It’s 2015, and vegetarianism is widespread enough that most restaurants have a pretty good grasp. Especially in larger cities, many places will accommodate you by making substitutions or even letting you go off-menu, as long as you’re polite. (Which we hope you are anyway!) Ask your server if there’s a vegetarian alternative to certain menu items, or if you can make an entree out of some veg-friendly sides. (If the restaurant is going out of its way to accommodate you, thank them by tipping accordingly and writing a complimentary review online.) Ethnic restaurants like Indian, Middle Eastern and Mexican tend to have a lot to choose from, and you’ll be surprised how many cities have at least one vegan or vegetarian cafe.

In smaller towns or foreign countries, “vegetarian” or “vegan” doesn’t always ring the same bell, so make sure to ask (again, politely) whether soups have chicken stock, if a salad has bacon bits or if the toast comes buttered. If you’re traveling by car for an extended period of time or spending a lot of time in airports, fast food or chain restaurants will probably be inevitable, so make sure to consult Munchyy Menus or the Vegan XPress app for a guide to vegetarian and vegan fast food menu items.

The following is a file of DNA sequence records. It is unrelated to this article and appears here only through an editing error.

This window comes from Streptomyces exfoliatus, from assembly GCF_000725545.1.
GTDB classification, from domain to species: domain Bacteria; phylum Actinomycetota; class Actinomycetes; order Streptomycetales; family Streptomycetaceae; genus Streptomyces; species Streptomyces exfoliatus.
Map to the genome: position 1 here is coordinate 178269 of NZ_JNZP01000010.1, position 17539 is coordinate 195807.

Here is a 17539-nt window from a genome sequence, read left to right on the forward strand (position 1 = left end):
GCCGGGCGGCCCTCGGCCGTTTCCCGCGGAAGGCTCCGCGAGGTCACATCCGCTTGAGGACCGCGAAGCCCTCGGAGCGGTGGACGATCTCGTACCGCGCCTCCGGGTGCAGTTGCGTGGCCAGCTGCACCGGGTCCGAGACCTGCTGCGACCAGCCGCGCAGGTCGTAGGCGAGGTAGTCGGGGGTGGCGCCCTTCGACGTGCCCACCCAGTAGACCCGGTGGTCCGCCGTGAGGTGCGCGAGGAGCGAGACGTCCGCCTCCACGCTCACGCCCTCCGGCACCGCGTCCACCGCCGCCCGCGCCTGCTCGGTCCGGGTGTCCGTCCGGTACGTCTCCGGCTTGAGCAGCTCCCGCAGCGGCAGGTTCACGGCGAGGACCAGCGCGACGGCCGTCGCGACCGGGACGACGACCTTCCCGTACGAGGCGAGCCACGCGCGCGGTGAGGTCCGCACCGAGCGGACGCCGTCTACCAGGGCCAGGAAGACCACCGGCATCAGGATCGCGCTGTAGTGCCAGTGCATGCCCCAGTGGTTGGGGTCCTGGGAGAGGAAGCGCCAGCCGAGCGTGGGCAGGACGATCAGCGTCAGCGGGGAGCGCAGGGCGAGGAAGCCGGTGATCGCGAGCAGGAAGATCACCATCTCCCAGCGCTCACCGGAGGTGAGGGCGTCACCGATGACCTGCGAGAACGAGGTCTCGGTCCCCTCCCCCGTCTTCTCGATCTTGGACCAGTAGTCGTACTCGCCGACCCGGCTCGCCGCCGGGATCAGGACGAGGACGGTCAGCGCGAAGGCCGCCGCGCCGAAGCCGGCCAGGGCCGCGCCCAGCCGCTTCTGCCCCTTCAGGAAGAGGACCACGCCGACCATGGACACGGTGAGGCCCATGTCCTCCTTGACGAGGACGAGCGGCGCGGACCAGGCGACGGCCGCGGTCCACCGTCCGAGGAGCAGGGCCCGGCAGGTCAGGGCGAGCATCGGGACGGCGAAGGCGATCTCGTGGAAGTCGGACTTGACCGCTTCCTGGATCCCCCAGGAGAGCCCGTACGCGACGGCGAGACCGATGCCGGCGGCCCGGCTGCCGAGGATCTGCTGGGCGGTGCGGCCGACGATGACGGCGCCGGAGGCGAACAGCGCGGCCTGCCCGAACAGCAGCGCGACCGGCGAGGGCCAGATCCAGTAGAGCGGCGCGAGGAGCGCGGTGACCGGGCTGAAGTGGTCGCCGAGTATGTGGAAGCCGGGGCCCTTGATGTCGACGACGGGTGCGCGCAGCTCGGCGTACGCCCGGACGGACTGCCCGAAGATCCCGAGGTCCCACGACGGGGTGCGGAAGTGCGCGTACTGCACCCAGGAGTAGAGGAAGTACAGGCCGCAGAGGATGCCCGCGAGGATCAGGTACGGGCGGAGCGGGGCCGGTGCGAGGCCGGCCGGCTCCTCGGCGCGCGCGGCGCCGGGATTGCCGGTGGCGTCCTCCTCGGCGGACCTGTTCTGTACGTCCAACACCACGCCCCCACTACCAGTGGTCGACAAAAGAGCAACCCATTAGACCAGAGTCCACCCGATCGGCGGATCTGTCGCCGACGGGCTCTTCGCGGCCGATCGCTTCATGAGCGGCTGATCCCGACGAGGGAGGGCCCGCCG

Pack Snacks—and Meals, If You Have To

If you’re road-tripping, the second most important way to plan ahead—besides making an awesome road trip mix, of course—is to pack your own snacks, or even meals. Fill a cooler with ice packs, cheese and crackers, sandwich fixins, yogurt, pre-made quinoa salad, veggies and hummus, fruit, and other items that will keep your tank full on the road. Even if your cooler only lasts you a day or two, that’s one or two days’ worth of food you didn’t have to buy from a gas station.